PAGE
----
WallMonkeys are intended for indoor use only.
Printed on-demand in the United States Your order will ship within 3 business days, often sooner. Some orders require the full 3 days to allow dark colors and inks to fully dry prior to shipping. Quality is worth waiting an extra day for!
Removable and will not leave a mark on your walls.
'Fotolia' trademark will be removed when printed.
Our catalog of over 10 million images is perfect for virtually any use: school projects, trade shows, teachers classrooms, colleges, nurseries, college dorms, event planners, and corporations of all size.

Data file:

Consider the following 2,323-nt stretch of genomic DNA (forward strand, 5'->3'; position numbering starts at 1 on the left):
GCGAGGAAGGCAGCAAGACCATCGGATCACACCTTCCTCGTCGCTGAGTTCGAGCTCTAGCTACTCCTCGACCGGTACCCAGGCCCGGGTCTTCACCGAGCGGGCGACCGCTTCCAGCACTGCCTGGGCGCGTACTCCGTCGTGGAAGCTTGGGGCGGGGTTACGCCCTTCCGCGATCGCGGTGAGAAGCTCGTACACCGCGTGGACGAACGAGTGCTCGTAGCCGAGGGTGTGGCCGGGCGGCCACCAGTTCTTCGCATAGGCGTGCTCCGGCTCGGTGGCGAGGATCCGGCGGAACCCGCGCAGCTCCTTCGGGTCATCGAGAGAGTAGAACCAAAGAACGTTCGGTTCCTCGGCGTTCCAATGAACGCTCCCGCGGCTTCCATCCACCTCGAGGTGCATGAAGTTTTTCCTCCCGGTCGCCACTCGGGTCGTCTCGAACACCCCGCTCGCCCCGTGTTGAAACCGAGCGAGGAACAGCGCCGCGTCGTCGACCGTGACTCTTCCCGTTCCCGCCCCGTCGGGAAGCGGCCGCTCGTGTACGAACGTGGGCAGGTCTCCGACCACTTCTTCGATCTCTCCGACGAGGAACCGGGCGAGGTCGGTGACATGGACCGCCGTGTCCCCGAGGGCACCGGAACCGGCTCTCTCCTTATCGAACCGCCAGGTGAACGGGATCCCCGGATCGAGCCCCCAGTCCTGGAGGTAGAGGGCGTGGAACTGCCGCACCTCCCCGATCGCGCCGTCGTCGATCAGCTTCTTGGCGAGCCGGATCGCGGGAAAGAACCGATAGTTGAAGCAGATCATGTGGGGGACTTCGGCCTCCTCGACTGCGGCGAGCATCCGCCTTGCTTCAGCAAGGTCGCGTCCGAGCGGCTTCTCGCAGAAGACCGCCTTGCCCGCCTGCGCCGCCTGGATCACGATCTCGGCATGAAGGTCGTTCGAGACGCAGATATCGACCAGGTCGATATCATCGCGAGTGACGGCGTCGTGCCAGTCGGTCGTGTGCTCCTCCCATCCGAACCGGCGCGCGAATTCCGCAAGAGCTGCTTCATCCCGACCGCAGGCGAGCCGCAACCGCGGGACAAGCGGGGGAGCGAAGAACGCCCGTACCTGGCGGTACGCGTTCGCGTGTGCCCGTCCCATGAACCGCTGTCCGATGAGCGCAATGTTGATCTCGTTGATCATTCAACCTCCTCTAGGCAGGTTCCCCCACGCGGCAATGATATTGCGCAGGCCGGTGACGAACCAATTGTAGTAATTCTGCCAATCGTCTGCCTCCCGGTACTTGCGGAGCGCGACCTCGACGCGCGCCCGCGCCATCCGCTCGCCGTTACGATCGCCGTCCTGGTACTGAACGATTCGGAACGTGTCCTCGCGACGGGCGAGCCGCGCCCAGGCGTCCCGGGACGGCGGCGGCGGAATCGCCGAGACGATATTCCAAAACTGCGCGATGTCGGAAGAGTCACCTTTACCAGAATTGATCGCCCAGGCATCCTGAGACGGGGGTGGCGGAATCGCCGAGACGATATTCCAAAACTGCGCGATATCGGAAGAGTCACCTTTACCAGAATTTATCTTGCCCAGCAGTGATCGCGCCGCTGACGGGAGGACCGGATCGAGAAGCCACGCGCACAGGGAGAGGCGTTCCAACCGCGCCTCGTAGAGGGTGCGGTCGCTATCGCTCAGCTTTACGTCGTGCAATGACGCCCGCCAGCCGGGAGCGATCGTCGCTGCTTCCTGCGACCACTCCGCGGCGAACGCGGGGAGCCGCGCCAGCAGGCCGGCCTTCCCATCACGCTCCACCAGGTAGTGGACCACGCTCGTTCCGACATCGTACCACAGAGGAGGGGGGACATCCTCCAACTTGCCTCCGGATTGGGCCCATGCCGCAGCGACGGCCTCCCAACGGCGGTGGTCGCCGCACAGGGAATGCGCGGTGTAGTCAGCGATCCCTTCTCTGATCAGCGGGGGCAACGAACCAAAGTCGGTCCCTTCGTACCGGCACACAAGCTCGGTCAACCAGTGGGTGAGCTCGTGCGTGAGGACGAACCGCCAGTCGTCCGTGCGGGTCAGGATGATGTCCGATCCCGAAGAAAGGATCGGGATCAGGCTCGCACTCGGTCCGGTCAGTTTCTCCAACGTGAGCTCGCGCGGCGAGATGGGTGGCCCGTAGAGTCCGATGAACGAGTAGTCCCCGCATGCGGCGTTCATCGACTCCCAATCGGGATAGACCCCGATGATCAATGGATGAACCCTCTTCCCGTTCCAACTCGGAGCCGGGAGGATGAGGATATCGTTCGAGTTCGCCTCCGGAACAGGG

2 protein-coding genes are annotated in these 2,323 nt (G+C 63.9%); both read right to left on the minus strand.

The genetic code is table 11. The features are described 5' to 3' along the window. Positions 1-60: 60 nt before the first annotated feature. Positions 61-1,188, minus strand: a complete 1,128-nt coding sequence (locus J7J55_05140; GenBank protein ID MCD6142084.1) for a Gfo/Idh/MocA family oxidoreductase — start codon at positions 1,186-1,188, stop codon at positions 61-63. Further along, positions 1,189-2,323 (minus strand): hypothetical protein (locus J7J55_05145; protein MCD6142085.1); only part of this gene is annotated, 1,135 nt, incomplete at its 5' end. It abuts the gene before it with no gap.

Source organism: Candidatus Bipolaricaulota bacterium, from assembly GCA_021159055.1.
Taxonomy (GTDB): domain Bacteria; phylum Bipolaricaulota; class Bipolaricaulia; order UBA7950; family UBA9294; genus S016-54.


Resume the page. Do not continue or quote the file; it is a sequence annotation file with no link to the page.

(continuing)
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Edwards-Barton House
Edwards-Barton House